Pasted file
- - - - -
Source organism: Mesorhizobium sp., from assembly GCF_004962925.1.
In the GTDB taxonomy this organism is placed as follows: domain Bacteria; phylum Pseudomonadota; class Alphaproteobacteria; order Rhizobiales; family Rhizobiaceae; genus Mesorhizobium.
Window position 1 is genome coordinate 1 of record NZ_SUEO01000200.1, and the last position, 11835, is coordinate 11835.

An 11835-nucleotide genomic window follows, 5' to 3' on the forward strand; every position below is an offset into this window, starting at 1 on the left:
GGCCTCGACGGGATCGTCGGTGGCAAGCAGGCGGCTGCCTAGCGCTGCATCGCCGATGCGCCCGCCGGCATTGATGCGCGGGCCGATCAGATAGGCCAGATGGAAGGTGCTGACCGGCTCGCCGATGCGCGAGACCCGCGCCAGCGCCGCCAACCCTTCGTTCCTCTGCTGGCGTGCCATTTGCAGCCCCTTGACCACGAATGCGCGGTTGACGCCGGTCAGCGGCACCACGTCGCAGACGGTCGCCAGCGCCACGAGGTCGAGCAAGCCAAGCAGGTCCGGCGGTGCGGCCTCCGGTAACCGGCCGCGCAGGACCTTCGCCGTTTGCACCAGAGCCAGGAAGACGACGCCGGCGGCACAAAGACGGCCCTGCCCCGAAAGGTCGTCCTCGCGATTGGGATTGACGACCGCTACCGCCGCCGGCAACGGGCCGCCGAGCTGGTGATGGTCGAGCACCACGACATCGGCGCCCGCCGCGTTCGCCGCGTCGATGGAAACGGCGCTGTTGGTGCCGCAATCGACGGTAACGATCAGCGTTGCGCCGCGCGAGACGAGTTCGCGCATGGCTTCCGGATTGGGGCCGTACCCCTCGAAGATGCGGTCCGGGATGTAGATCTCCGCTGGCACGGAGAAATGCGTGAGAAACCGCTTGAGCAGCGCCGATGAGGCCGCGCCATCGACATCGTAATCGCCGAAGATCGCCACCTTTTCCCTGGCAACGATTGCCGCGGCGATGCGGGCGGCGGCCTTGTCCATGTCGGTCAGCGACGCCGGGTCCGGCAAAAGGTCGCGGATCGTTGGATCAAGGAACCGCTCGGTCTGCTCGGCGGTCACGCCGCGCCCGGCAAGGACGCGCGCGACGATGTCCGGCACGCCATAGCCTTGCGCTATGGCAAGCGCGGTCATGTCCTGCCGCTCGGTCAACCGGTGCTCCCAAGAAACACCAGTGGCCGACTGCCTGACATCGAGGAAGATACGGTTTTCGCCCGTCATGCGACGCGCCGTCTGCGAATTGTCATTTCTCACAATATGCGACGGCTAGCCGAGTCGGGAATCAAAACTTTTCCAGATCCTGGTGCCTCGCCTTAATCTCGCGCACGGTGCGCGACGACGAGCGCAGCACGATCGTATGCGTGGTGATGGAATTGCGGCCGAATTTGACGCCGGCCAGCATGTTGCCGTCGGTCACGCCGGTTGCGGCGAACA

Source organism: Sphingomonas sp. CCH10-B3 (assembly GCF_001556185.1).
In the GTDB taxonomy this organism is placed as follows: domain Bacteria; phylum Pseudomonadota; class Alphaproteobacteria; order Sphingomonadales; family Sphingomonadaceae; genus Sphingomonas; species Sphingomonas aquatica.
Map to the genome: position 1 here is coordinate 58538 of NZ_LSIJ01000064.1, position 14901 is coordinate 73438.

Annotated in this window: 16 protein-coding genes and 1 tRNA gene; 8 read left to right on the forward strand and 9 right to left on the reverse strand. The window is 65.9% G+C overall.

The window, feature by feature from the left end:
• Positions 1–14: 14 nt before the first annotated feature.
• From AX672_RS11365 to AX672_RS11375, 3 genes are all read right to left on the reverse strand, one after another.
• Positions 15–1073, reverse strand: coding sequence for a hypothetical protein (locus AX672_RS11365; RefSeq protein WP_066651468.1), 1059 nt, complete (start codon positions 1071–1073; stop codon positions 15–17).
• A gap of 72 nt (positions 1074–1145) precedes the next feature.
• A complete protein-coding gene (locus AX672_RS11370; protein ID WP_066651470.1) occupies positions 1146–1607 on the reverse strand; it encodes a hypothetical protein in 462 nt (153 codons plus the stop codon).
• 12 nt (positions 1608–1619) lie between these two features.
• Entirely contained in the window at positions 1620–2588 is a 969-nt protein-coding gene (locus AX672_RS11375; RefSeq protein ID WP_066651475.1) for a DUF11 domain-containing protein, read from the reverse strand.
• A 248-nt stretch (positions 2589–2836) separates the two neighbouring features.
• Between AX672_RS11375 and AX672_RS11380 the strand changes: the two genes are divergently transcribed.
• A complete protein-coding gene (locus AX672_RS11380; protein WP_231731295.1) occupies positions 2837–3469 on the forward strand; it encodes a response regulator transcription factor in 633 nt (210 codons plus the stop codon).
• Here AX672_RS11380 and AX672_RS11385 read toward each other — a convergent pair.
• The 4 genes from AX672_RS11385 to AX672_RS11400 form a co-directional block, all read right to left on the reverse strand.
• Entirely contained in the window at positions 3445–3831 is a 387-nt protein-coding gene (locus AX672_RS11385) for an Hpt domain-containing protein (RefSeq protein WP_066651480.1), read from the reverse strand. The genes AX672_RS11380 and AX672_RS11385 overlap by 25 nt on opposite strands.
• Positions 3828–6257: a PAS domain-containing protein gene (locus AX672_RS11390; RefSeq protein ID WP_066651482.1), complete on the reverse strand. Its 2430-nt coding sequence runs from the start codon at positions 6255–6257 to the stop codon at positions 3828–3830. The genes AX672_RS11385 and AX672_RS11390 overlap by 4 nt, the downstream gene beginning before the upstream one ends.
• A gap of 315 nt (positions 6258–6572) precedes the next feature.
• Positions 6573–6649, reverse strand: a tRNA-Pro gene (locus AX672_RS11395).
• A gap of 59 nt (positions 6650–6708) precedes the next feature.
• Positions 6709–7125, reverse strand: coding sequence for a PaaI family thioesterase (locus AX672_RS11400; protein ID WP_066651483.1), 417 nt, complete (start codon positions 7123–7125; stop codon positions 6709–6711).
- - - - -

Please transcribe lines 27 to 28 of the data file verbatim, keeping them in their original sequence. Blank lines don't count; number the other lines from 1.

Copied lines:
• A gap of 59 nt (positions 6650–6708) precedes the next feature.
• Positions 6709–7125, reverse strand: coding sequence for a PaaI family thioesterase (locus AX672_RS11400; protein ID WP_066651483.1), 417 nt, complete (start codon positions 7123–7125; stop codon positions 6709–6711).